How to Feed a Lawyer (and Other Irreverent Observations from the Legal Underground)

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Taco John

You mentioned one objection, but just dismissed it without saying why it was invalid. It seems that your argument is that public interst legal research and writing is not substantially different than "normal" legal research and writing. So why devote the resources to the class? It would seem to me at that point, you are just having a class to promote one area of law practice over another. And you seem to imply that if someone was dissatisfied with public interest law, they could easily switch to private practice, but not the other way around. Am I misunderstand something, or is there something that makes the switch one way possible but not the other?

It seems to me that the whole point of the class would be to expose people to one type of law, not teach them a set of skills necessary in that particular field. A law school shouldn't do anything to promote one field over another, aside from promoting its distinctive programs. Perhaps only 56 of 180 law schools responded to the survey because, as you guessed, only 56 law schools felt they had programs which were distinctive enough. 56 is a decent number of places to choose from. Asking a school to rank its public interest law program when it has none or does not focus on that area of practice is the same as asking why a school does not promote its IP law program, sports and entertainment law program, or maritime law program. They just don't have the programs.


"So why devote the resources to the class? It would seem to me at that point, you are just having a class to promote one area of law practice over another."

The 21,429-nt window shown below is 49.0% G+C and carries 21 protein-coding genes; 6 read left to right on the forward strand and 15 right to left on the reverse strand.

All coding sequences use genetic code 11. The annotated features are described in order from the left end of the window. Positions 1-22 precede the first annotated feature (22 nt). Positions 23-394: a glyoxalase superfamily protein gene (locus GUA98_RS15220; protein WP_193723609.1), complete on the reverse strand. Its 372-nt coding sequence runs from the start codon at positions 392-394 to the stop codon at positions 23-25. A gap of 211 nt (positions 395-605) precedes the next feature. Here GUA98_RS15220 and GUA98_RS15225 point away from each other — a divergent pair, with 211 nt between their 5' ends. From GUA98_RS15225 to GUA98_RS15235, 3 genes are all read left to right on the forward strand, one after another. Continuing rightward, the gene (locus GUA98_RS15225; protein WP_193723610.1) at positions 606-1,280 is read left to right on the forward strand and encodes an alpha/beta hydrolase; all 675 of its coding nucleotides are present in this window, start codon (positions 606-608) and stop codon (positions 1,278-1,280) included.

I can add another GW perspective. Our Legal research is taught in small sections of 10-12, but the problems and assignments are shared by the entire 1L class of 400 some.

I think this program could be a benefit for the PI minded even if the only effort exerted to create it would be finding the people -- students and staff -- and putting them in the right section. Even if the assignments were the same as the rest, I think this could be a benefit, mostly for the social networks that are formed inside these sections, and for how some of us look the adjuncts as a mentor contact in the faculty.

But yes. Its a class to promote one area of law practice over another. Just like any other class in law school.


Great post! I am pleased to say that my school did participate, and is a member school. We don't have a specific PI section for Legal Writing (to my knowledge) but we have extended legal writing requirements. All students take the same legal writing course our first year, then second year, we have a drafing course, and then a course with area specific projects--you could specialize in public interest law. Third year, there is a seminar requirement, so you could also use that to gain more public interest experience.